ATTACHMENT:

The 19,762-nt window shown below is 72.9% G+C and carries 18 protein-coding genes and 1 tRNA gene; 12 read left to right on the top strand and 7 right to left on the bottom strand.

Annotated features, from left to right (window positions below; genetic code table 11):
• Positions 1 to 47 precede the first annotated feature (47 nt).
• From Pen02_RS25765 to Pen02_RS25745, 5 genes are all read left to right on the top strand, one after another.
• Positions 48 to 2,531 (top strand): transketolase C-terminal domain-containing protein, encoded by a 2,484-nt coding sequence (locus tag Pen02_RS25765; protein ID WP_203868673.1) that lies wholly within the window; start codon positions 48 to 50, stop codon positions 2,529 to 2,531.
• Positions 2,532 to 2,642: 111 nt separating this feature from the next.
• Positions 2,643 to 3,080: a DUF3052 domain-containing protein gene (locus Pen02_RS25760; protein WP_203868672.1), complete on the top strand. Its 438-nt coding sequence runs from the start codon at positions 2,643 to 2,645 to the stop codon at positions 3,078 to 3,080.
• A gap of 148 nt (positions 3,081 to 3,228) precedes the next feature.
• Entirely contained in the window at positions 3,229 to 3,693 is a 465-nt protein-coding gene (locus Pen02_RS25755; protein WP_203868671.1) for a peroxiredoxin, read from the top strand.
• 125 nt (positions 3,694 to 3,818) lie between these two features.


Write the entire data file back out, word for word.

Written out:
The 19,762-nt window shown below is 72.9% G+C and carries 18 protein-coding genes and 1 tRNA gene; 12 read left to right on the top strand and 7 right to left on the bottom strand.

Annotated features, from left to right (window positions below; genetic code table 11):
• Positions 1 to 47 precede the first annotated feature (47 nt).
• From Pen02_RS25765 to Pen02_RS25745, 5 genes are all read left to right on the top strand, one after another.
• Positions 48 to 2,531 (top strand): transketolase C-terminal domain-containing protein, encoded by a 2,484-nt coding sequence (locus tag Pen02_RS25765; protein ID WP_203868673.1) that lies wholly within the window; start codon positions 48 to 50, stop codon positions 2,529 to 2,531.
• Positions 2,532 to 2,642: 111 nt separating this feature from the next.
• Positions 2,643 to 3,080: a DUF3052 domain-containing protein gene (locus Pen02_RS25760; protein WP_203868672.1), complete on the top strand. Its 438-nt coding sequence runs from the start codon at positions 2,643 to 2,645 to the stop codon at positions 3,078 to 3,080.
• A gap of 148 nt (positions 3,081 to 3,228) precedes the next feature.
• Entirely contained in the window at positions 3,229 to 3,693 is a 465-nt protein-coding gene (locus Pen02_RS25755; protein WP_203868671.1) for a peroxiredoxin, read from the top strand.
• 125 nt (positions 3,694 to 3,818) lie between these two features.